Opinion: Link KPIs to gender targets to achieve real impact

A couple of weeks ago Australasian Lawyer published a story about a growing trend towards firms setting targets to achieve gender diversity. Today we hear from a managing director who agrees targets are important, but says we can be doing more

Law firms are increasingly moving towards introducing targets into the workplace to encourage gender diversity, and Ashurst has just become the latest to join a growing list of major firms to do just that.

But the managing director of Hive Legal says that while targets are a positive step forward, they need to be linked to the culture of any law firm.

She tells Australasian Lawyer why:

Gender diversity targets are good – as far as they go – but almost useless unless real leadership commitment exists.

KPIs for all senior management must be linked to meeting targets. There must be real and personal motivation to ensure that change happens.

So whilst I unreservedly applaud the recent move by Ashurst – and other large conventional firms – to implement targets, they are only part of a toolkit to achieve gender diversity and cannot replace genuine leadership commitment.

What does such commitment look like?

We at Hive Legal were intrigued and inspired to read an article on the Harvard Business Review website entitled “How one law firm maintains gender balance”, about the commitment by Gianmarco Monsellato, CEO at Taj in France to achieve gender equity at the 5th largest law firm in France. Leadership commitment such as this to 50/50 gender representation at all levels of the firm is highly unusual in the profession, but critical to achieving industry wide gender diversity.

To achieve this, Monsellato’s approach doesn’t mirror those of other conventional firms. It is not based on targets or diversity programs. His approach is based purely on merit and has been highly successful. A meritocracy based approach is admirable and in an ideal world, preferable to targets and quotas. However it depends on a person (and an organisation’s) ability to overcome issues of conscious or unconscious bias, to see beyond issues of maternity leave, part time work or client attitudes and fully appreciate the excellence of many women and their capacity to perform as effectively as men. 

In reality, there is no such thing as objective merit – a person’s level of ‘merit’ for a particular role is always partly subjective and for partnership in firms it is often a question of ‘fit’. When elements like that are part of the process for advancement in an organisation there is always room for bias to come into play – both conscious and unconscious. Targets can help overcome this.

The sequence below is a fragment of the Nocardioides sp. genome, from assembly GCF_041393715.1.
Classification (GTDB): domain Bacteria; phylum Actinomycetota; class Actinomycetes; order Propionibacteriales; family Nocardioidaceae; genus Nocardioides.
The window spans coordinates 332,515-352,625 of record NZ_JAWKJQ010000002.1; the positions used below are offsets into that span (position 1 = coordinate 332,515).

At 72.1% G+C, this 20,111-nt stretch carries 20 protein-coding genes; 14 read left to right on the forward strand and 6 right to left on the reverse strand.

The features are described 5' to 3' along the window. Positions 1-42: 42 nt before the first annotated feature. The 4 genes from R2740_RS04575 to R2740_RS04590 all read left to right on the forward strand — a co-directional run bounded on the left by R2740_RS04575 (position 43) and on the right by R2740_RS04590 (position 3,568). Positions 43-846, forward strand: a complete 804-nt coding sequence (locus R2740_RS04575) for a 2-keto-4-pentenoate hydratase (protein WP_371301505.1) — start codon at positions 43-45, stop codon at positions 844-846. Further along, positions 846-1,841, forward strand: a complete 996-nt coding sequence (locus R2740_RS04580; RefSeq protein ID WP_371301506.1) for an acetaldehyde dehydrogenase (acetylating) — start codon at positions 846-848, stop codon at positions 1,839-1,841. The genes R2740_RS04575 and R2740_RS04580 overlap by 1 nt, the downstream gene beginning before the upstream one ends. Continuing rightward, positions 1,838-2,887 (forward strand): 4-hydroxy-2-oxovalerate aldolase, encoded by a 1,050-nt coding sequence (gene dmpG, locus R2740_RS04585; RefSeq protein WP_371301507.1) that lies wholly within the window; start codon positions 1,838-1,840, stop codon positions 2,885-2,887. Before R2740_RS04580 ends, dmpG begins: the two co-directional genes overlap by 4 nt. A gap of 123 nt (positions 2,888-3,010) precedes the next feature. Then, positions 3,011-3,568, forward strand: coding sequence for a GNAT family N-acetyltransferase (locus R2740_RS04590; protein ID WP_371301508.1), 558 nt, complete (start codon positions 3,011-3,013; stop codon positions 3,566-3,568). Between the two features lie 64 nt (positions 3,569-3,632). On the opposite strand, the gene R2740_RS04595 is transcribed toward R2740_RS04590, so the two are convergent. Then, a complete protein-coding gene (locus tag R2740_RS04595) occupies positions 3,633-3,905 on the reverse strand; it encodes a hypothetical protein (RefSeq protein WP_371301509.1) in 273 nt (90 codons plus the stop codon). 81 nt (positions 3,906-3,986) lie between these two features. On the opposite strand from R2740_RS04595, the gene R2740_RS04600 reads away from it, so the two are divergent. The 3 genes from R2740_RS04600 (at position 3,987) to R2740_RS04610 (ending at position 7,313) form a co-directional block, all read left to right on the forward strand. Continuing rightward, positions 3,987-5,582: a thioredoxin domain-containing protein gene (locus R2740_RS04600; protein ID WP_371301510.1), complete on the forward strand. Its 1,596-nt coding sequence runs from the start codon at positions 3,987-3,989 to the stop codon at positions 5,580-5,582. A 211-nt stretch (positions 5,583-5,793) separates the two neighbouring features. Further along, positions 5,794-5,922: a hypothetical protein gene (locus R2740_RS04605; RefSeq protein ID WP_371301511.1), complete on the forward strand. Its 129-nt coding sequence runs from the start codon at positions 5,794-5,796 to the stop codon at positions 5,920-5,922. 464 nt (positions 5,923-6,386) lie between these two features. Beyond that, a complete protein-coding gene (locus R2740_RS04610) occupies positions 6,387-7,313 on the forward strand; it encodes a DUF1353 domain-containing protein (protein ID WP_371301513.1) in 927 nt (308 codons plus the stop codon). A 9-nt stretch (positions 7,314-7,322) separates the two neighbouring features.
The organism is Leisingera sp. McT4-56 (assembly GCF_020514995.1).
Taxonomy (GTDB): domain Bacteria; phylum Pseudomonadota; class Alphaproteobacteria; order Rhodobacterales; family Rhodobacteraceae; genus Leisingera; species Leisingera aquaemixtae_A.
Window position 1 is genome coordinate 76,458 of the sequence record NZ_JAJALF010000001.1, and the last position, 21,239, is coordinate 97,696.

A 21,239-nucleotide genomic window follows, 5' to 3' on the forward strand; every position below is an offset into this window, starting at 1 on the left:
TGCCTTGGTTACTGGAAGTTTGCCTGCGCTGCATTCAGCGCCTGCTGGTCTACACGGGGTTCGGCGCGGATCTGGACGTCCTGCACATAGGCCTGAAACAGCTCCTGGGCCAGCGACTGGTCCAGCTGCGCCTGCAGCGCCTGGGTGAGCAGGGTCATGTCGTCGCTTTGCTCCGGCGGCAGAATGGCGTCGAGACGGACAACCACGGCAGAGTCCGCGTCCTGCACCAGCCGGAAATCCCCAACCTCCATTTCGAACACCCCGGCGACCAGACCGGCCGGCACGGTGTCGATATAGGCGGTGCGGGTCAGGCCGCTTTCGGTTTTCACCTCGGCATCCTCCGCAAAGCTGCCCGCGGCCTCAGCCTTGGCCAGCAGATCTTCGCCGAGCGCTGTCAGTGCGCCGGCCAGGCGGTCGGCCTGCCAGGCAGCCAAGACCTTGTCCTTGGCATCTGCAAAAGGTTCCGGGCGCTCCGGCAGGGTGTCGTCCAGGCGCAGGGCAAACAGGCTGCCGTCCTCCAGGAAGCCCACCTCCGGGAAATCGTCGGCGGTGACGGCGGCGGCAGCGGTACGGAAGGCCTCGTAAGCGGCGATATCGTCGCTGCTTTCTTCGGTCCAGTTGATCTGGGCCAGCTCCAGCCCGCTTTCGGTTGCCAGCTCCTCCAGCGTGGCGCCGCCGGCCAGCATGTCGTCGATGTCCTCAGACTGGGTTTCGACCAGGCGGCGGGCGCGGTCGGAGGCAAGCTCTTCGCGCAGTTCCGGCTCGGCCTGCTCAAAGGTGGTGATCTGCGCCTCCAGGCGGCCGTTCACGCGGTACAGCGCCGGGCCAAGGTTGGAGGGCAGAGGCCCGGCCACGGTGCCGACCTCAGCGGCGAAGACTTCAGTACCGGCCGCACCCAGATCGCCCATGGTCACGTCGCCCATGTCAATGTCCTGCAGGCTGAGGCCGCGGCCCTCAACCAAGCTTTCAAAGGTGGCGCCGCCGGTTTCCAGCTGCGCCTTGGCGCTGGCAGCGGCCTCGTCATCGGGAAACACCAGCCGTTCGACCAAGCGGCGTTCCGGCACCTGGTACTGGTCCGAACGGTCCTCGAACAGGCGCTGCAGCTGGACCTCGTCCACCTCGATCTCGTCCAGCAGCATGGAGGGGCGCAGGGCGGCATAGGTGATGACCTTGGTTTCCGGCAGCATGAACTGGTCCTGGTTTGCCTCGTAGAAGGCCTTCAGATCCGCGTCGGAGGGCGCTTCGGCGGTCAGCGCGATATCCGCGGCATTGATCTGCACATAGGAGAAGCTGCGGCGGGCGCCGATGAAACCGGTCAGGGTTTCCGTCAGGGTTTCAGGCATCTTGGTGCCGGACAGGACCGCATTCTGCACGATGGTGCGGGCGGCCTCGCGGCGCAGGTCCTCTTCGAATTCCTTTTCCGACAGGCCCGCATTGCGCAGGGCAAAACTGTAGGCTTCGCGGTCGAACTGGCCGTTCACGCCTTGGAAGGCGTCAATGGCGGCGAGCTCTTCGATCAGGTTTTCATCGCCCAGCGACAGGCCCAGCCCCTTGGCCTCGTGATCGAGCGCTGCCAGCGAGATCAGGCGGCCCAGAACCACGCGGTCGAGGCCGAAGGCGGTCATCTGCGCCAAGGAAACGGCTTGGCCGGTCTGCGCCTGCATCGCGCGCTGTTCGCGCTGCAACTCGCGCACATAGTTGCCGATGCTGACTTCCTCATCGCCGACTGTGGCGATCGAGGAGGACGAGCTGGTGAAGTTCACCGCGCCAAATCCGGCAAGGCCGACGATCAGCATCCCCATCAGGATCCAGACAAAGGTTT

So if, even in a meritocracy, we can expect bias, then it is the bias itself that must be addressed. Of particular resonance in Monsellato’s approach was the following comment:
“…gender balance is more about getting male leaders, and men in general, to push for balance than it is about getting women to change their own behavior.”
To circle back to my opening comment, this requires real leadership commitment to change. For now, we have targets but no personal impact to leaders (financial or otherwise) if the targets are not met.

A little discussed aspect of targets and quotas is the concern that men of equal or greater merit will be overlooked in favour of women in order to meet a target. Giving this concern more weight than the discrimination and inequality that targets and quotas are trying to address inherently values discrimination against men as worse than the discrimination against women – quite insulting when you think about it.

Given the opportunity to start with a clean slate – without legacy management structures or pre-existing cultural assumptions – we are acutely aware of the importance of building gender equity into everything we do at Hive Legal. This means building systems and infrastructure that accommodate the fact that there are many different ways people (both men and women) work effectively to deliver high quality outcomes to clients. 
With technology and work practice advancements over the past decade, a one size fits all approach is both unnecessary and counter-productive to retaining the best talent and delivering the very best client outcomes. Building flexibility and open mindedness into our approach leaves us free to make merit based decisions and heartily pursue full gender diversity and confidently have them linked to personal KPIs.

Well done to Ashurst and management teams at other conventional firms in setting targets. Now we look forward to seeing your personal KPIs linked to achievement of those targets. Only then are we likely to see the percentage of women at a critical mass sufficient to change culture.
Jodie Baker, Managing Director, Hive Legal

Jodie Baker returned to the legal industry as managing director of Hive Legal after more than a decade in financial services, and her perspective spans large global to small Australian firms, each with vastly different approaches to diversity programs and working practices. Baker is committed to leveraging legal services innovation to deliver excellent quality outcomes for clients and improved opportunities for women to participate in top quality work. 

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